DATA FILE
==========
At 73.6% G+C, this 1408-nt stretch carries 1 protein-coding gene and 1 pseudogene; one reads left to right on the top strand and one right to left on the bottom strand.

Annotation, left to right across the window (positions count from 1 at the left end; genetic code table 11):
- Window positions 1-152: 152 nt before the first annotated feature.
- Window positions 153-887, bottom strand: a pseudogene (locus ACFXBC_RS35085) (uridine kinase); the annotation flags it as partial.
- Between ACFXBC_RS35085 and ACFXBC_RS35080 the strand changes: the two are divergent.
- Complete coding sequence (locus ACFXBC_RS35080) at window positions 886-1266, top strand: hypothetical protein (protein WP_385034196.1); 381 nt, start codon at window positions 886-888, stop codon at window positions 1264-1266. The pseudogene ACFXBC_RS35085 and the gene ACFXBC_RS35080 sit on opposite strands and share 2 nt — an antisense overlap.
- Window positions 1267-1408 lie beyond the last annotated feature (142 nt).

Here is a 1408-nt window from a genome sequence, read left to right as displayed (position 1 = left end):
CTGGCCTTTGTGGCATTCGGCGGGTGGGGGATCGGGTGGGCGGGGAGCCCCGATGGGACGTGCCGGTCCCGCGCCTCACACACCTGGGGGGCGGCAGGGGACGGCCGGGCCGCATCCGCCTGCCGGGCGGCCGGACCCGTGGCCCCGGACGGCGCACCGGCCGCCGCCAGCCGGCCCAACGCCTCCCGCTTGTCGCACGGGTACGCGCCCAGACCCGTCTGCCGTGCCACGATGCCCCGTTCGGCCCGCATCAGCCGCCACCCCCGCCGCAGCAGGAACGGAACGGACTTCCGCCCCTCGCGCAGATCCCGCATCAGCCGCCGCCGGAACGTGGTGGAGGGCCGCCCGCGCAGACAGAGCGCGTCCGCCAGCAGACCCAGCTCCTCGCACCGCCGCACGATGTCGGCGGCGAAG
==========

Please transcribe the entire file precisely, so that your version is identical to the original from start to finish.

At 73.6% G+C, this 1408-nt stretch carries 1 protein-coding gene and 1 pseudogene; one reads left to right on the top strand and one right to left on the bottom strand.

Annotation, left to right across the window (positions count from 1 at the left end; genetic code table 11):
- Window positions 1-152: 152 nt before the first annotated feature.
- Window positions 153-887, bottom strand: a pseudogene (locus ACFXBC_RS35085) (uridine kinase); the annotation flags it as partial.
- Between ACFXBC_RS35085 and ACFXBC_RS35080 the strand changes: the two are divergent.
- Complete coding sequence (locus ACFXBC_RS35080) at window positions 886-1266, top strand: hypothetical protein (protein WP_385034196.1); 381 nt, start codon at window positions 886-888, stop codon at window positions 1264-1266. The pseudogene ACFXBC_RS35085 and the gene ACFXBC_RS35080 sit on opposite strands and share 2 nt — an antisense overlap.
- Window positions 1267-1408 lie beyond the last annotated feature (142 nt).

Here is a 1408-nt window from a genome sequence, read left to right as displayed (position 1 = left end):
CTGGCCTTTGTGGCATTCGGCGGGTGGGGGATCGGGTGGGCGGGGAGCCCCGATGGGACGTGCCGGTCCCGCGCCTCACACACCTGGGGGGCGGCAGGGGACGGCCGGGCCGCATCCGCCTGCCGGGCGGCCGGACCCGTGGCCCCGGACGGCGCACCGGCCGCCGCCAGCCGGCCCAACGCCTCCCGCTTGTCGCACGGGTACGCGCCCAGACCCGTCTGCCGTGCCACGATGCCCCGTTCGGCCCGCATCAGCCGCCACCCCCGCCGCAGCAGGAACGGAACGGACTTCCGCCCCTCGCGCAGATCCCGCATCAGCCGCCGCCGGAACGTGGTGGAGGGCCGCCCGCGCAGACAGAGCGCGTCCGCCAGCAGACCCAGCTCCTCGCACCGCCGCACGATGTCGGCGGCGAAG